Monday, March 9, 2020
Friend of the BLPB and fellow crowdfunding researcher Andrew Schwartz recently posted this article on SSRN: Mandatory Disclosure in Primary Markets, 2019 Utah L. Rev. 1069. I was provoked by the abstract, which reads as follows:
Mandatory disclosure—the idea that companies must be legally required to disclose certain, specified information to public investors—is the first principle of modern securities law. Despite the high costs it imposes, mandatory disclosure has been well defended by legal scholars on two theoretical grounds: ‘Agency costs’ and ‘information underproduction.’ While these two concepts are a good fit for secondary markets (where investors trade securities with one another), this Article shows that they are largely irrelevant in the context of primary markets (where companies offer securities directly to investors). The surprising result is that primary offerings—such as an IPO—may not require mandatory disclosure at all. This profound insight calls into question the fundamental premises of the Securities Act of 1933 and similar laws governing primary offerings around the world. Reform of these rules could lead to a new age of simplified, low-cost primary offerings to the public, something that is already happening in New Zealand through its equity crowdfunding market.
As someone who believes that federal law should provide an exemption for small crowdfunded offerings (although current rule-making proposals instead look to ratchet up the aggregate offering prices for the federal crowdfunding exemption) with lighter mandatory disclosure obligations than those provided for under Title III of the Jumpstart Our Business Startups Act and Regulation Crowdfunding, I found myself very curious about Andrew's paper. So, I skimmed it (since I do not have time to read it in full at the moment). I am glad to see that the article raises a distinction worth more exploration in the mandatory disclosure space--that between primary and secondary offerings. But I admit to some skepticism about the overall thesis as to the lack of value of mandatory disclosure in primary offerings. I hope a thorough review of the paper will provide important information and analyses.
As the abstract and a recent post on the article on The CLS Blue Sky Blog indicate, the paper highlights for attention two of the theoretical values of mandatory disclosure for examination: its positive effects on agency costs and on information underproduction. Given those ostensible focuses, here are a few things I will be looking for as I read:
- An articulation of the different types of agency costs associated with initial public offerings (IPOs) and other primary offerings (as evidenced in the literature) and their relationship to mandatory disclosure obligations, as well as observations on the effects of mandatory and voluntary disclosure on those agency costs;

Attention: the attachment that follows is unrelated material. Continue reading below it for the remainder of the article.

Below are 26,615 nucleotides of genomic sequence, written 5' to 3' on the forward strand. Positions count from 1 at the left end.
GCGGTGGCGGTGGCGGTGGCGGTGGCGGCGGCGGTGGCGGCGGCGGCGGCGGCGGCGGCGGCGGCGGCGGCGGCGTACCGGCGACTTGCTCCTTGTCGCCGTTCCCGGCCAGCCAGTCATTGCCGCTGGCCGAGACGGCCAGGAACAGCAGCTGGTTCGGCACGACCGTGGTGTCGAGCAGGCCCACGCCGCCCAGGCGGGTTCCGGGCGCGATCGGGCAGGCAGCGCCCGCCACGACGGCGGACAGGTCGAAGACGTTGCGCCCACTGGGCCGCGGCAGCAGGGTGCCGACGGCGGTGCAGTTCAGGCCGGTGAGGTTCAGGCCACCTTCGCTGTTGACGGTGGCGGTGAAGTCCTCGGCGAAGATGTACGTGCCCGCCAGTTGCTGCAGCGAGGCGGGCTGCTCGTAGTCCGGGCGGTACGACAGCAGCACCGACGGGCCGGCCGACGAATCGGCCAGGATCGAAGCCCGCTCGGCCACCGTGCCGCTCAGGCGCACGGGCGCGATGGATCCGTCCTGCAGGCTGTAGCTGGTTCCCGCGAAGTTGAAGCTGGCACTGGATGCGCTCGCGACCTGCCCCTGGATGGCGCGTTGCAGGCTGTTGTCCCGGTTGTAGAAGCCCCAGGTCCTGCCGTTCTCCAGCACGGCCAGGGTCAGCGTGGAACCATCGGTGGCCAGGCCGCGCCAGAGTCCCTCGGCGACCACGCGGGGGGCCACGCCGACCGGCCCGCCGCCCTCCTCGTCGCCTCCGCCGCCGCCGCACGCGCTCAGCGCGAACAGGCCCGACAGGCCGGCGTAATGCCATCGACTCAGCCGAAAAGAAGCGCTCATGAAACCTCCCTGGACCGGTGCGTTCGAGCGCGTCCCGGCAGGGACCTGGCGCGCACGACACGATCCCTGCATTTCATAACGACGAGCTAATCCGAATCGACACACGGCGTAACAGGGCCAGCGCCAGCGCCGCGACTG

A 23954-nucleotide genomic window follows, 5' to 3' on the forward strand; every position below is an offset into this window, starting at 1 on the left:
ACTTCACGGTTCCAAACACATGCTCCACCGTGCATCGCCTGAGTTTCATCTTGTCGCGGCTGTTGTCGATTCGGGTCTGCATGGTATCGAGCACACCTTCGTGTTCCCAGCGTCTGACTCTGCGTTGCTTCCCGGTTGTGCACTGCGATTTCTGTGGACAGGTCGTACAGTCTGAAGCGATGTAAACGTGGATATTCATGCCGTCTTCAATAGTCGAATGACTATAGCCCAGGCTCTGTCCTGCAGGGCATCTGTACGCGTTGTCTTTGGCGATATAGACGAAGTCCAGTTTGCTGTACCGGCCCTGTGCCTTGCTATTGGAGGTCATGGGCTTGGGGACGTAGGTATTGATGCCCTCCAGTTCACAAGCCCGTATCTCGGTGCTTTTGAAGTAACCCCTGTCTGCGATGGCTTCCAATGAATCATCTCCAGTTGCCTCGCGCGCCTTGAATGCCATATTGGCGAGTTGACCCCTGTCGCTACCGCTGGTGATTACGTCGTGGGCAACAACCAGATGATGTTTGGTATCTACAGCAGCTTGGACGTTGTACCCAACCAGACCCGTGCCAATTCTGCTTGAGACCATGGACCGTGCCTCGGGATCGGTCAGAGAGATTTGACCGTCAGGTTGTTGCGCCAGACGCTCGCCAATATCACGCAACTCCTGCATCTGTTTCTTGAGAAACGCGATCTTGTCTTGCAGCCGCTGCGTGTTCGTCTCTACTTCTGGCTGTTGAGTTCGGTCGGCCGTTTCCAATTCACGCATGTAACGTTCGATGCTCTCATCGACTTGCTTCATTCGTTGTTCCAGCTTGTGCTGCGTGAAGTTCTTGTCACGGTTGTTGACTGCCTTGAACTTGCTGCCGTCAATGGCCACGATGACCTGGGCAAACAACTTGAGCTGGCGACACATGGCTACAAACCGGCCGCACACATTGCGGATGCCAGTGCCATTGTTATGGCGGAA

- A rationale for why other theories supporting mandatory disclosure regulation are seemingly marginalized or omitted in the paper, including (1) standardization to facilitate investor comparisons and contrasts (which it seems is mentioned in a few footnotes) and (2) efficient capital market theory applications in the IPO disclosure context (including, perhaps, those impacting observed underpricing/overpricing market effects); and
- An explanation of the role, if any, of investor sophistication and information access (which, together with mandatory disclosure, have framed analyses of the value of mandatory disclosure since the Court's Ralston Purina decision more than 65 years ago) in the article's analyses and overall thesis.
By quick inspection, it appears that the agency costs addressed are restricted to those borne of a manager-shareholder relationship that relies on a somewhat legalistic, rather than economic, concept of agency that would arise only after investors in the market purchase shares of corporate stock in an offering and become shareholders. I wonder about the role of managers and others as promoters of the offering . . . . Standardization is at least mentioned in a few places. And as to the third bullet point, it looks like the answer the paper proffers is that institutional investors will drive significant voluntary disclosure to be made to all in a manner that gets information to the market efficiently. If that is the argument, I look forward to seeing the evidence.
So, I am curious, but I remain skeptical. I am reserving judgment until I read the article in its entirety! Regardless, this work has my attention, for sure. Let me know if you have read it and, if so, what your reactions are. Andrew also may want to comment.
Independent of the mandatory disclosure arguments, I know that I will enjoy reading about New Zealand's crowdfunding experience. I do find comparative regulatory work like this very enlightening. I appreciate Andrew adding that to the mix, too.